Just about everyone widely uses public transportation. It is the most convenient and safest way to travel. More and more older adults and people with disabilities opt to use public transit for medical appointments, grocery shopping, and more. According to the National Association of Area Agencies on Aging, roughly 600,000 older Americans decided to give up driving while others limited driving altogether.
However, public transportation and the elderly can be challenging. More and more older adults live in rural areas where public transit systems are limited. In these cases, relying on family caregivers, family, and friends for transportation services is one option. Organizations like the Area Agencies on Aging (AAAs) are working diligently to improve access to public transportation for people in these communities. Their efforts include working towards extending transportation services and finding ways to raise money to fund them. Offering public transportation in these areas will enable elderly seniors and disabled people to remain independent and self-reliant.
Elderly seniors and people with disabilities living in cities and communities where public transportation options are plentiful have a different challenge. Most people 65 and older experience difficulty getting around as they age. They tend to move at a slower pace. Reasons for this mobility slow down varies. Arthritis in the joints is the most common reason. The pain and stiffness make walking, standing, and sitting quickly more difficult. Is getting on a bus and getting to a seat with arthritis and other medical conditions worth it? Although buses and trains are equipped with special lifts, seats, and other accommodations, thanks to the Americans with Disabilities Act, using public transportation may still be problematic. The good news is, there are mobility devices available to assist if regular accommodations fall short.
Mobility aids for people with disabilities and the elderly, if medical conditions limit their movement, are a must-have. The most widely used mobility devices are wheelchairs, walkers, rollators, canes, and scooters. Below are five mobility devices perfect for helping users confidently use public transportation:
The Cruiser III Wheelchair from Drive Medical features a carbon steel frame, built-in seat rail extensions, and extendable upholstery that can adjust the seat depth from 16 to 18 inches. Other features include:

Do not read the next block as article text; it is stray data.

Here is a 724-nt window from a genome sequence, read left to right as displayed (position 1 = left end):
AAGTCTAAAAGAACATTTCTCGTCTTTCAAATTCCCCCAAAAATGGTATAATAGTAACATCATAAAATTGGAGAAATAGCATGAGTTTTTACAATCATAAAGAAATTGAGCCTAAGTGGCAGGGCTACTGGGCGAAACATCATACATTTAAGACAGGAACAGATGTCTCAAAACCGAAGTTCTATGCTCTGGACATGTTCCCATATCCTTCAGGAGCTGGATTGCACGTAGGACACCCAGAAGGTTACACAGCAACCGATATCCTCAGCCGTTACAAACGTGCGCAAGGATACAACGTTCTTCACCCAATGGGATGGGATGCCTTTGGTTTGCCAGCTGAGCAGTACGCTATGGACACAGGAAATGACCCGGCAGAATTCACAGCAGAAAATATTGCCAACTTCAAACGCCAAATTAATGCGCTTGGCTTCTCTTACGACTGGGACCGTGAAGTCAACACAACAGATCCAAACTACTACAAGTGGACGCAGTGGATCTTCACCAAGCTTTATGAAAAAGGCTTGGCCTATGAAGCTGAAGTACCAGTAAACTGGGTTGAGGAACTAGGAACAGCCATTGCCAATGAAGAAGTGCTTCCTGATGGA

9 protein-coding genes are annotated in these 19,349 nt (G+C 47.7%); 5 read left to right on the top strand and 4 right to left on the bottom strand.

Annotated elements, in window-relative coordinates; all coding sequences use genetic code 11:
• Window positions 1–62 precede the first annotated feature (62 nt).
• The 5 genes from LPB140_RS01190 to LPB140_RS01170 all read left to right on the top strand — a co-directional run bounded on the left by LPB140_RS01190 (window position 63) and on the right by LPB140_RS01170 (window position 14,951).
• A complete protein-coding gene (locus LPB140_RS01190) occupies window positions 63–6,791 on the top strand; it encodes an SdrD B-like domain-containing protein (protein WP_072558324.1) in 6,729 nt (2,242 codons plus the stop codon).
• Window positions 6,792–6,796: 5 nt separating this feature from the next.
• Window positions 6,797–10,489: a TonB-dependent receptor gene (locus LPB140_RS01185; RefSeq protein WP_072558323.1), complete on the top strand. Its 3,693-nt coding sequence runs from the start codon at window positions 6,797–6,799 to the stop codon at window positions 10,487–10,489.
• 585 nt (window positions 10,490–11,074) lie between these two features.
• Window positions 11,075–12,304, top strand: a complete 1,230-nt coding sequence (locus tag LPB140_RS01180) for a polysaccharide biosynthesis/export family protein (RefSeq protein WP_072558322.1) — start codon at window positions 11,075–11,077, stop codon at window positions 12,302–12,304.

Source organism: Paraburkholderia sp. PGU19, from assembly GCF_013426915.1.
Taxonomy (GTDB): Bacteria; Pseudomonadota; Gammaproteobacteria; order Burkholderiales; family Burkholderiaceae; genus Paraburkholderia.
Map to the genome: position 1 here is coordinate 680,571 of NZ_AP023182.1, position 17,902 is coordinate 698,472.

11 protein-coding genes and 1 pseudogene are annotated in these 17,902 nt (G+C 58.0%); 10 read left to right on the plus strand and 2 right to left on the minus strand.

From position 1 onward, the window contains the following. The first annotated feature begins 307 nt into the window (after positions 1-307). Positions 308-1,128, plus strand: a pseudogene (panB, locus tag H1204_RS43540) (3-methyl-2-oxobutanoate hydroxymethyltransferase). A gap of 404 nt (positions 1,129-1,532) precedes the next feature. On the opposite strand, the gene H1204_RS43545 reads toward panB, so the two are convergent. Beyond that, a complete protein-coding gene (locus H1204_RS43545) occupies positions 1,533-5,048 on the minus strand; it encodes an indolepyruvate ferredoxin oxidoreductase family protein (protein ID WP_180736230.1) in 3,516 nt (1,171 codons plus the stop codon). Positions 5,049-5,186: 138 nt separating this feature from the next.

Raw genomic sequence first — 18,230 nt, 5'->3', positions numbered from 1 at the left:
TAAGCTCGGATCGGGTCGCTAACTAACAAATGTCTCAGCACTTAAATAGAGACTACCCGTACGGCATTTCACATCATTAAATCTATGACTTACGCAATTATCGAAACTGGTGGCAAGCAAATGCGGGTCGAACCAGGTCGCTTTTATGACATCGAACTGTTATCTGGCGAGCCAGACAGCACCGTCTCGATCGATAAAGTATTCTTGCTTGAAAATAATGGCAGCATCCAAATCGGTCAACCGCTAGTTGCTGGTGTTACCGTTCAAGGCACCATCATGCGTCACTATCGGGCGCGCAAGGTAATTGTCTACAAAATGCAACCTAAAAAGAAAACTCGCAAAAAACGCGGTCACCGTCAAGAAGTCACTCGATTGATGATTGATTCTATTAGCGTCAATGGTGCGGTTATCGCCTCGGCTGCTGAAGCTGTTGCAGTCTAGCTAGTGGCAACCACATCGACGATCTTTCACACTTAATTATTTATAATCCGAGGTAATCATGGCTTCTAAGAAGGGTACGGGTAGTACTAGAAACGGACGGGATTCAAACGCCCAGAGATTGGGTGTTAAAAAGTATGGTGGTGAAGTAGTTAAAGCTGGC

- an easy-to-maintain silver vein finish
- front and rear sealed wheel bearings for long-lasting durability and maneuverability
- 8-inch swivel front caster wheels for a smooth ride
- Swing away, elevating footrests
- flip back, detachable arms for easy transferring in and out of the wheelchair
- Mag-stye wheels with push to lock wheel locks for safely staying in place
- It folds to a compact size for easy transport and storage
The dual axle allows for an easy transition of the seat height to hemi-level when desired. It’s ideal for non-ambulatory or people needing to rest for longer periods. It easily fits the securement areas on public buses and trains, or users can transfer to a regular seat, fold the wheelchair and secure it in the designated areas.
Public transportation authorities call mobility scooters electric wheelchairs. This 4-Wheel Electric Mobility Scooter by Vive is compact and durable for travel. The sleek, contemporary design feature include:
- comfortable padded armrests that flip up to easily get on or off
- a roomy and convenient storage basket
- height-adjustable and rotating seat
- safety headlights
- intuitive control panel to set the speed, turn on the headlights, and move forward or backward
- quick connect battery for longer travel time
- 4 long-lasting grip tires
- supports up to 265 pounds